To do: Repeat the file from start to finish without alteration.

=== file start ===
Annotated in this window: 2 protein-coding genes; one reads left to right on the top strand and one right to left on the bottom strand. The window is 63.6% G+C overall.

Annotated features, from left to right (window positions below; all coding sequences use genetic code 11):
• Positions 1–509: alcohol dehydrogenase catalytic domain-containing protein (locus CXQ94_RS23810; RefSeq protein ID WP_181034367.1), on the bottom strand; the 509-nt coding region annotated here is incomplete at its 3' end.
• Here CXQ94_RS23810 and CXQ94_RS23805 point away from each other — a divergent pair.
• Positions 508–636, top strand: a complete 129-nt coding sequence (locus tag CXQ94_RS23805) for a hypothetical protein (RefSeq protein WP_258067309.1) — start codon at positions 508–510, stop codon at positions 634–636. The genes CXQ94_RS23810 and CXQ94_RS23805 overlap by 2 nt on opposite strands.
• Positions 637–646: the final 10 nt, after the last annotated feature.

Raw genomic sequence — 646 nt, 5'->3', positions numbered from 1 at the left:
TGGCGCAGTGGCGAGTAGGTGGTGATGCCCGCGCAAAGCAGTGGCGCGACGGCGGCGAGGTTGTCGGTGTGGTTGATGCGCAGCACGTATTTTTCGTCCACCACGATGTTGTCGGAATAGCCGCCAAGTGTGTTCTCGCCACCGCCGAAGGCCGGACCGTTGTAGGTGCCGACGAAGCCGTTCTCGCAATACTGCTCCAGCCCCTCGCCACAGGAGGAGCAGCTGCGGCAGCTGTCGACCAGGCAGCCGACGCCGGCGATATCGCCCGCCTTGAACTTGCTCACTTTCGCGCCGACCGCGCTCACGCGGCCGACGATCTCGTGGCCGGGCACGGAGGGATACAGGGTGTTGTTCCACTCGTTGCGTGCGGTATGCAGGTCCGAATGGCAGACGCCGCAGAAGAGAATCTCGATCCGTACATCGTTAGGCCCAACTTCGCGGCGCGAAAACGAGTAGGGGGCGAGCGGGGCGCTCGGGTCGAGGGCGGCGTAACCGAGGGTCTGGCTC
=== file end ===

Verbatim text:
Annotated in this window: 2 protein-coding genes; one reads left to right on the top strand and one right to left on the bottom strand. The window is 63.6% G+C overall.

Annotated features, from left to right (window positions below; all coding sequences use genetic code 11):
• Positions 1–509: alcohol dehydrogenase catalytic domain-containing protein (locus CXQ94_RS23810; RefSeq protein ID WP_181034367.1), on the bottom strand; the 509-nt coding region annotated here is incomplete at its 3' end.
• Here CXQ94_RS23810 and CXQ94_RS23805 point away from each other — a divergent pair.
• Positions 508–636, top strand: a complete 129-nt coding sequence (locus tag CXQ94_RS23805) for a hypothetical protein (RefSeq protein WP_258067309.1) — start codon at positions 508–510, stop codon at positions 634–636. The genes CXQ94_RS23810 and CXQ94_RS23805 overlap by 2 nt on opposite strands.
• Positions 637–646: the final 10 nt, after the last annotated feature.

Raw genomic sequence — 646 nt, 5'->3', positions numbered from 1 at the left:
TGGCGCAGTGGCGAGTAGGTGGTGATGCCCGCGCAAAGCAGTGGCGCGACGGCGGCGAGGTTGTCGGTGTGGTTGATGCGCAGCACGTATTTTTCGTCCACCACGATGTTGTCGGAATAGCCGCCAAGTGTGTTCTCGCCACCGCCGAAGGCCGGACCGTTGTAGGTGCCGACGAAGCCGTTCTCGCAATACTGCTCCAGCCCCTCGCCACAGGAGGAGCAGCTGCGGCAGCTGTCGACCAGGCAGCCGACGCCGGCGATATCGCCCGCCTTGAACTTGCTCACTTTCGCGCCGACCGCGCTCACGCGGCCGACGATCTCGTGGCCGGGCACGGAGGGATACAGGGTGTTGTTCCACTCGTTGCGTGCGGTATGCAGGTCCGAATGGCAGACGCCGCAGAAGAGAATCTCGATCCGTACATCGTTAGGCCCAACTTCGCGGCGCGAAAACGAGTAGGGGGCGAGCGGGGCGCTCGGGTCGAGGGCGGCGTAACCGAGGGTCTGGCTC